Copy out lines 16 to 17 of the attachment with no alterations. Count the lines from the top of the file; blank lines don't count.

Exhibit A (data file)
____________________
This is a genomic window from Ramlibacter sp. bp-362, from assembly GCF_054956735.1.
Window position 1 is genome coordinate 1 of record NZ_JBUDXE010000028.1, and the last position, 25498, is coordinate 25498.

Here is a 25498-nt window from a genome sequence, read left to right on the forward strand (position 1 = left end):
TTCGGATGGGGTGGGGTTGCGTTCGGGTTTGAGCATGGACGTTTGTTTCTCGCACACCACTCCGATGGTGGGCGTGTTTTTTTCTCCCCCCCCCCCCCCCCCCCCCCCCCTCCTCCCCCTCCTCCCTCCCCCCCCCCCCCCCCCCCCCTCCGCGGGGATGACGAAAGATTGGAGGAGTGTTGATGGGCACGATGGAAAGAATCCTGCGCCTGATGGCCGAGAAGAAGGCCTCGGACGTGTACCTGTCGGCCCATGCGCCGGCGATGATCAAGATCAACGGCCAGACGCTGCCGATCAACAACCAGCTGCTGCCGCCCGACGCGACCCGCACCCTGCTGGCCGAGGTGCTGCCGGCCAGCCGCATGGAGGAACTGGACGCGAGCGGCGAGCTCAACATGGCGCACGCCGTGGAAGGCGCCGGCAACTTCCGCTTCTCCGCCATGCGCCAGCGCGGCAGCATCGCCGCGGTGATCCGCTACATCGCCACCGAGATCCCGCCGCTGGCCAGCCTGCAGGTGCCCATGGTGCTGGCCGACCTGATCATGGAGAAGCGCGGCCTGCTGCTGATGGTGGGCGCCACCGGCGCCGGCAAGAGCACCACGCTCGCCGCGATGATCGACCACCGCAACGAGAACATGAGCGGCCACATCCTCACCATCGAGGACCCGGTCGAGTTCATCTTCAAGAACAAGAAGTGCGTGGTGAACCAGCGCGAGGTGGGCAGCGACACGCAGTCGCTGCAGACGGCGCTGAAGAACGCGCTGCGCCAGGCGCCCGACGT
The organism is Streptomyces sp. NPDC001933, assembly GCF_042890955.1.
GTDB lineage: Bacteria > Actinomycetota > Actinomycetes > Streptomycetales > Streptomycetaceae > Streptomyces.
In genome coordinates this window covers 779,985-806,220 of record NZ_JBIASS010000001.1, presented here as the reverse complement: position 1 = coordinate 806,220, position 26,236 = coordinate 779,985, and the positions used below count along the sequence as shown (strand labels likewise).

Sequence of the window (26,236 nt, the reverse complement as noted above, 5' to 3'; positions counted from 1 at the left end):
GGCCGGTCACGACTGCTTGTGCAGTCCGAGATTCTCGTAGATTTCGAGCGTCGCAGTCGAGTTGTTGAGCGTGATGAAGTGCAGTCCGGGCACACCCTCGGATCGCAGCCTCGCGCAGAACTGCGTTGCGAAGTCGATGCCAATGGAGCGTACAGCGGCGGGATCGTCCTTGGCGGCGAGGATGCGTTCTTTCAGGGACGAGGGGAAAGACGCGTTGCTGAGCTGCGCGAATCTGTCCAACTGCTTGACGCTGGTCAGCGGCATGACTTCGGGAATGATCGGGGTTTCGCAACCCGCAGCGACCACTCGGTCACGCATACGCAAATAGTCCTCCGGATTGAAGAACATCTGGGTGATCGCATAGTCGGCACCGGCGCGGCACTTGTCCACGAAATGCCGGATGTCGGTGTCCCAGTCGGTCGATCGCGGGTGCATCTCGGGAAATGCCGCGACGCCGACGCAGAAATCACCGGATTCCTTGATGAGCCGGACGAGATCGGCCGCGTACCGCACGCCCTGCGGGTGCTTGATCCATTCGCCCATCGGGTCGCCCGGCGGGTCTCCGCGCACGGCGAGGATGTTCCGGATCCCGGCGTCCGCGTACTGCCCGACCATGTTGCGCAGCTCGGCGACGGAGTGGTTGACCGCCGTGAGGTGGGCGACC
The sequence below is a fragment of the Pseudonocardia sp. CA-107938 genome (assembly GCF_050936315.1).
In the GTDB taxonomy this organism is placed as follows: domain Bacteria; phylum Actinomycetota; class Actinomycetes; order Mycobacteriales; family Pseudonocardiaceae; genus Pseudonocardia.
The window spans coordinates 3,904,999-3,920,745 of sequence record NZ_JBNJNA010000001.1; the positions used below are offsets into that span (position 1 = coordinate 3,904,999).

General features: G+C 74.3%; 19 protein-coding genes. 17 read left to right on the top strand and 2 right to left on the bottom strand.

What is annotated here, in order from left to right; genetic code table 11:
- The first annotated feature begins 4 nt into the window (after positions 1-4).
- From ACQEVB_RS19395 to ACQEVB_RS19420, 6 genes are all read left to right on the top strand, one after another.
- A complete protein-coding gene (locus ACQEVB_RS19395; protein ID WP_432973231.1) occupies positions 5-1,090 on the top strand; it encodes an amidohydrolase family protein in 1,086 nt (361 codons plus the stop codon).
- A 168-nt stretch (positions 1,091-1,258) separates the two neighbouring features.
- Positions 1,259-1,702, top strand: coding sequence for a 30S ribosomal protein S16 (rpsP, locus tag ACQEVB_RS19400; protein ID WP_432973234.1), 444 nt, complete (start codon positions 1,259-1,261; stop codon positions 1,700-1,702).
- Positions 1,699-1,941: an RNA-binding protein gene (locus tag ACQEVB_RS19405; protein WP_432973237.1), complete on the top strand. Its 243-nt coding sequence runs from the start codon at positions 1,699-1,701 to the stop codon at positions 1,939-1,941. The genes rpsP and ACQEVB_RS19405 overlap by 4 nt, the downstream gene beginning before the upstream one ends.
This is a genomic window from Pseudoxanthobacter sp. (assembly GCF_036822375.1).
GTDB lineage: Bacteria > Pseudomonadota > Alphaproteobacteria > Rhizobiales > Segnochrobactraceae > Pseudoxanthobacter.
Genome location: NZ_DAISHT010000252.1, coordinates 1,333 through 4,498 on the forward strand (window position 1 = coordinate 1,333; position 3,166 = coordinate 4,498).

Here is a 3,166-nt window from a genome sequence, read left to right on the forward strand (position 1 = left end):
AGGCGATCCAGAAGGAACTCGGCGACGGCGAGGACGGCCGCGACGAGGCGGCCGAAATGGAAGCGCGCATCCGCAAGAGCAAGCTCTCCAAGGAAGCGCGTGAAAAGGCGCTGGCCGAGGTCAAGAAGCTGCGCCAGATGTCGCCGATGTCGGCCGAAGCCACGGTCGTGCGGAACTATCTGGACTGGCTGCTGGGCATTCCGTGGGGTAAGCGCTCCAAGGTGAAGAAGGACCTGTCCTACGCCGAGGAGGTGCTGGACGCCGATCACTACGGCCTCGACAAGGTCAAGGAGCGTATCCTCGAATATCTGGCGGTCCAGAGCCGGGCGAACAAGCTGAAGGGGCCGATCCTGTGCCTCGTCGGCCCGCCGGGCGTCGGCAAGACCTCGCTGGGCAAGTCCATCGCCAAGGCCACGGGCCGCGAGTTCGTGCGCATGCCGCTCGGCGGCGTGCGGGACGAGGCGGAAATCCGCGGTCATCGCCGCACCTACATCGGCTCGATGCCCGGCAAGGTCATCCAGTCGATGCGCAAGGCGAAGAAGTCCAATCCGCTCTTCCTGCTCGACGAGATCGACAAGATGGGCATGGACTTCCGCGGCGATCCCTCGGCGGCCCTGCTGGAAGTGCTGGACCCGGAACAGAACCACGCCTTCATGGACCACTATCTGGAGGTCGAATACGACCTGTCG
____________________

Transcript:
- From ACQEVB_RS19395 to ACQEVB_RS19420, 6 genes are all read left to right on the top strand, one after another.
- A complete protein-coding gene (locus ACQEVB_RS19395; protein ID WP_432973231.1) occupies positions 5-1,090 on the top strand; it encodes an amidohydrolase family protein in 1,086 nt (361 codons plus the stop codon).